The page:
Thursday, 25 October 2012

Is ‘Meet the Nice Guys in Business Intelligence’ Controversial Enough?

I head up the Marketing Team at DSCallards and am heavily involved in putting together campaigns to drum up interest in our Business Intelligence (BI) products and services.

We do quite well and combine our efforts through all of the traditional, digital and social marketing channels with, what we feel, is a professional message.

That’s all well and good and we keep our sales team busy with plenty of leads but how do we break through the glass ceiling and produce an exponential interest to really put our name on the BI map?

I'm currently reading Seth Godin's classic book Purple Cow, where he exhorts individuals and companies alike to be remarkable - to stand out, to dare to be different - as a key to success.

Seth claims that the lesson is simple - boring always leads to failure. (Except, of course, when being boring is, in and of itself, remarkable). Boring is always the most risky strategy. Smart business-people realise this, and they work to minimise (but not eliminate) the risk from the process.  In almost every market, the boring slot is filled. The product designed to appeal to the largest possible audience already exists, and displacing it is awfully difficult. The real growth comes with products that annoy, offend, don't appeal, are too expensive, too cheap, too heavy, too complicated, too simple - too ‘something’

He claims that creating an emotional connection is crucial to effective marketing campaigns and these ads do what they’re meant to do: evoke the emotion of shock in order to create buzz.  Moreover, what one person sees as provocative or offensive another will hail as creative and that equal the success.

That’s not to say that our core positioning won’t continue to reflect the ‘trusted partner’, ‘solving your business pain’, etc, message but throughout the next twelve months we will be injecting a different type of messaging into the mix.  We need to experiment – whilst obviously being careful to protect our brand – yet still remain professional.

We have cautiously started along this journey by creating a newsletter that talks about the fact that we are a ‘nice’ group of guys to work with, which is very true and is, I believe, a core USP of DSCallards.  The message is aimed at creating that elusive emotional connection.  Read it here.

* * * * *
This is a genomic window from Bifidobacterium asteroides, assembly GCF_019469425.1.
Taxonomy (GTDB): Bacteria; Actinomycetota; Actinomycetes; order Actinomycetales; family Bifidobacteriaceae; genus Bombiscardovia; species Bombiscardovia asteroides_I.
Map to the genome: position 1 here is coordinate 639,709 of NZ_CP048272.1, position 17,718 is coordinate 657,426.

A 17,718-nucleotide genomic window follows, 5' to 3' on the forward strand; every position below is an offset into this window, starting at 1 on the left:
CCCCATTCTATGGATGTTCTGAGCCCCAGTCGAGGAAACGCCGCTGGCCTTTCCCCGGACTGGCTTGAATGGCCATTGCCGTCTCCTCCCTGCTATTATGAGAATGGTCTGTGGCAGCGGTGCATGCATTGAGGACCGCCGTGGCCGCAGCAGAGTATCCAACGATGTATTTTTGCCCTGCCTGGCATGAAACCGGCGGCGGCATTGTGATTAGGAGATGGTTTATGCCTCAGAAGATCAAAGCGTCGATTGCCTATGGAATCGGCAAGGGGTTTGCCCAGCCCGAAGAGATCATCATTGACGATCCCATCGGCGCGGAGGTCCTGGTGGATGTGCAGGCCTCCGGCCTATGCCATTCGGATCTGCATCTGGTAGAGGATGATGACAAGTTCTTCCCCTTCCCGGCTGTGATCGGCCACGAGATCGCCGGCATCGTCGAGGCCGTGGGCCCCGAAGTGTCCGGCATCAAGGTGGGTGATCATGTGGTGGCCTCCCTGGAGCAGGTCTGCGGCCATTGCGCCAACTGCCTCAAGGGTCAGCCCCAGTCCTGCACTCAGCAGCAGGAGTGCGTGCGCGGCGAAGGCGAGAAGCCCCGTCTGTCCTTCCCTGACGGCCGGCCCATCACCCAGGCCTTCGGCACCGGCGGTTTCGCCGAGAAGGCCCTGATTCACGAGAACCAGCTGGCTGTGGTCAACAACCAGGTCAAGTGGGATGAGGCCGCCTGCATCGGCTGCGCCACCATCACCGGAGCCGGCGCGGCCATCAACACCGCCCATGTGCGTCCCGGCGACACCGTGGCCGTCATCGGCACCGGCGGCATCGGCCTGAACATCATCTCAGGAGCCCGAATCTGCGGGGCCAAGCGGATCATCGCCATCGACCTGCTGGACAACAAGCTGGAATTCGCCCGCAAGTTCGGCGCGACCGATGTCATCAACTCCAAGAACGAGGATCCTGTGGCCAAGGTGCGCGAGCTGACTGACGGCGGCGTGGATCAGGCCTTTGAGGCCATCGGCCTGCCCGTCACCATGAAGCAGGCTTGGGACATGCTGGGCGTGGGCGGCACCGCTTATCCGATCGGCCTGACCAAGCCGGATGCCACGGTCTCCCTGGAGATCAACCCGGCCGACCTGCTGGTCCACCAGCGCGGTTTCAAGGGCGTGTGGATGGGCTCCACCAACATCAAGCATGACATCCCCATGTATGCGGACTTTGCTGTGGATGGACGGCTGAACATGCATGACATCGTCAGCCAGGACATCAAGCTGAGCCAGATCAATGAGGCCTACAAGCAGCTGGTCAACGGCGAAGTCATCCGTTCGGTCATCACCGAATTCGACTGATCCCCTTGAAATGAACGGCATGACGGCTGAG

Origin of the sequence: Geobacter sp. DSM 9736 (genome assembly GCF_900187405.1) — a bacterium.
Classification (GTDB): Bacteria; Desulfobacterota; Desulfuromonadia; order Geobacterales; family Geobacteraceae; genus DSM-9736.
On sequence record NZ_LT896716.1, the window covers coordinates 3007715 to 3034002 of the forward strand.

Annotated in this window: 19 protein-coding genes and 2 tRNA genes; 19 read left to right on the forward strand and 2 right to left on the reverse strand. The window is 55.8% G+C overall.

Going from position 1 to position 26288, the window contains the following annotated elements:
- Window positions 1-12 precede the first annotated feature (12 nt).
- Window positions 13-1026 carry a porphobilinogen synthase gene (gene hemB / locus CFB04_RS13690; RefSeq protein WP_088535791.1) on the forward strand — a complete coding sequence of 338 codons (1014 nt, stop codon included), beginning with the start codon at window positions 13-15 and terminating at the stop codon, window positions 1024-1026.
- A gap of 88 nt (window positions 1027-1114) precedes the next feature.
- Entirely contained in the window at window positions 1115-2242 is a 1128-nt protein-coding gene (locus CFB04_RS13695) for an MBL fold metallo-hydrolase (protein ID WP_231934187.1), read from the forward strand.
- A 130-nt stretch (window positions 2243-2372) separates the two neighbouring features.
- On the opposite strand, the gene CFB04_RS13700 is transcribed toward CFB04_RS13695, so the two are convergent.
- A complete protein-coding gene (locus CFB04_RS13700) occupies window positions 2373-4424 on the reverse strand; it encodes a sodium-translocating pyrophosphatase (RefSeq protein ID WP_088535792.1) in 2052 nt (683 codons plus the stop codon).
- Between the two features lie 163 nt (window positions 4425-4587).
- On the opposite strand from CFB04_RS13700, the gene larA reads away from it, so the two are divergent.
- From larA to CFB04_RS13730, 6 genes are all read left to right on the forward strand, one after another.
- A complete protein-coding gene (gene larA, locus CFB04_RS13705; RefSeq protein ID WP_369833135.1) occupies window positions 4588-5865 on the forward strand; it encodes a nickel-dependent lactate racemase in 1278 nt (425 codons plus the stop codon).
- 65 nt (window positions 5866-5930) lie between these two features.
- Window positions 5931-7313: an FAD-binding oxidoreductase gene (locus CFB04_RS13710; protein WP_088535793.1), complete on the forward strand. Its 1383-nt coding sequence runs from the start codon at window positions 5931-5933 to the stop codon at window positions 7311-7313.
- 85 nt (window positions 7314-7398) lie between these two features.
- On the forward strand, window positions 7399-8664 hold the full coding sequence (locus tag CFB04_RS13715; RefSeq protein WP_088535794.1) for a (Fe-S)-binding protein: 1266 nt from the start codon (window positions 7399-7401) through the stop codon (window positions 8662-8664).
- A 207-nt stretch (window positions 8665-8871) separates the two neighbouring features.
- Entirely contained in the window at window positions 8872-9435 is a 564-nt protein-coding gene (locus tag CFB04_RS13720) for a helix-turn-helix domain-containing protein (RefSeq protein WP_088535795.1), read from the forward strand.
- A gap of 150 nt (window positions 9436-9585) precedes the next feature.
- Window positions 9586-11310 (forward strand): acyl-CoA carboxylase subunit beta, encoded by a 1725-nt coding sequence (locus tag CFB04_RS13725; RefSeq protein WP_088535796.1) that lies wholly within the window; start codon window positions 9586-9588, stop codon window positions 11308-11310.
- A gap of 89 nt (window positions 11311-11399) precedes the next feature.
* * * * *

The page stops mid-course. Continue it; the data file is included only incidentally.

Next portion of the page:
I feel that this message is pretty safe, however, when I first put it to our team and asked for their feedback, there was a controversial response, which, in all honesty, is exactly what I wanted.  Some felt that the connection with ‘nice guys’ put over a feeling of weakness and others felt that it was conceited to shout about how customers were saying we were a pleasure to work with.  I stuck to my guns, however, (with our MD’s blessing admittedly …!) and sent it out regardless.

So far, the newsletter has created a hefty amount of interest from our database (more so than the standard ‘trusted partner’, etc, message), so we’ll see where it takes us.

I agree with Seth Godin that the path to the remarkable lies in pushing existing boundaries and going beyond.  The challenge lies in coming up with credible ideas that resonate within our targeted community.

We’ve just dipped our big toes into this vast ocean, so let’s watch this space over the next twelve months and see what creative and wonderful ideas we can come up with that will take us into territories and markets beyond our wildest dreams!

Written by:  Adriane Gillies, Marketing Manager, DSCallards Ltd.


  1. You know what they say ...

    "The meak shall inherit the earth".

    People generally do not like 'yes' people as opinions need to be challenged all the time to make sure strong characters do not prevail. Boundaries can be pushed - especially when you have a group of people who are passionate about what they do.

    "Passion" is what drives business. Individuals drive business - not business. People and their passions make the difference. Nice guys can be passionate; an ideal combination as long as they have the will to drive their experiences through the business.

    Nice article ;)